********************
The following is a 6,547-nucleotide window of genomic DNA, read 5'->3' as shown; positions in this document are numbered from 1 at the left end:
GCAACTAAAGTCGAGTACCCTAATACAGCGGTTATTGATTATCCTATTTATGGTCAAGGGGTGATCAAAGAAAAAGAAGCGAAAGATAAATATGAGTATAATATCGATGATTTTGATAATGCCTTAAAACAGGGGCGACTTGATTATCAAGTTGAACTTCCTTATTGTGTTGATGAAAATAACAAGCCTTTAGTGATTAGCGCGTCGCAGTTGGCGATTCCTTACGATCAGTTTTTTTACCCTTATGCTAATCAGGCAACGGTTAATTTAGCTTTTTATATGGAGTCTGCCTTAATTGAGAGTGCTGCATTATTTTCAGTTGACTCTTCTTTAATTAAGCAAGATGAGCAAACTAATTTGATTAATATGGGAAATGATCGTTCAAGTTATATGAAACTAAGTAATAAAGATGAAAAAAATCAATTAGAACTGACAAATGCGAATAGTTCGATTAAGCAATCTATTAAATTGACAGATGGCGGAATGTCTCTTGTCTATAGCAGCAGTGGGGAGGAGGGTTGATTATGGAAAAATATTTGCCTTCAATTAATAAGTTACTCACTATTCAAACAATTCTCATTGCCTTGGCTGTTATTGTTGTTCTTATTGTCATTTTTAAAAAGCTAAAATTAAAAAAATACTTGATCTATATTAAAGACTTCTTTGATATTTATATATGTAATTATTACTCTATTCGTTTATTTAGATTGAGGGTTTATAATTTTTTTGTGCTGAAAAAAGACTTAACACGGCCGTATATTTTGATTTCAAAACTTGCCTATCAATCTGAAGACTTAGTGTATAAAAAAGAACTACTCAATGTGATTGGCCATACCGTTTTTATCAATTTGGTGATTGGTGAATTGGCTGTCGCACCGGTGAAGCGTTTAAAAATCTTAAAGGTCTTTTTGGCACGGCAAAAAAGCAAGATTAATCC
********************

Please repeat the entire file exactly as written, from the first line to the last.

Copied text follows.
The following is a 6,547-nucleotide window of genomic DNA, read 5'->3' as shown; positions in this document are numbered from 1 at the left end:
GCAACTAAAGTCGAGTACCCTAATACAGCGGTTATTGATTATCCTATTTATGGTCAAGGGGTGATCAAAGAAAAAGAAGCGAAAGATAAATATGAGTATAATATCGATGATTTTGATAATGCCTTAAAACAGGGGCGACTTGATTATCAAGTTGAACTTCCTTATTGTGTTGATGAAAATAACAAGCCTTTAGTGATTAGCGCGTCGCAGTTGGCGATTCCTTACGATCAGTTTTTTTACCCTTATGCTAATCAGGCAACGGTTAATTTAGCTTTTTATATGGAGTCTGCCTTAATTGAGAGTGCTGCATTATTTTCAGTTGACTCTTCTTTAATTAAGCAAGATGAGCAAACTAATTTGATTAATATGGGAAATGATCGTTCAAGTTATATGAAACTAAGTAATAAAGATGAAAAAAATCAATTAGAACTGACAAATGCGAATAGTTCGATTAAGCAATCTATTAAATTGACAGATGGCGGAATGTCTCTTGTCTATAGCAGCAGTGGGGAGGAGGGTTGATTATGGAAAAATATTTGCCTTCAATTAATAAGTTACTCACTATTCAAACAATTCTCATTGCCTTGGCTGTTATTGTTGTTCTTATTGTCATTTTTAAAAAGCTAAAATTAAAAAAATACTTGATCTATATTAAAGACTTCTTTGATATTTATATATGTAATTATTACTCTATTCGTTTATTTAGATTGAGGGTTTATAATTTTTTTGTGCTGAAAAAAGACTTAACACGGCCGTATATTTTGATTTCAAAACTTGCCTATCAATCTGAAGACTTAGTGTATAAAAAAGAACTACTCAATGTGATTGGCCATACCGTTTTTATCAATTTGGTGATTGGTGAATTGGCTGTCGCACCGGTGAAGCGTTTAAAAATCTTAAAGGTCTTTTTGGCACGGCAAAAAAGCAAGATTAATCC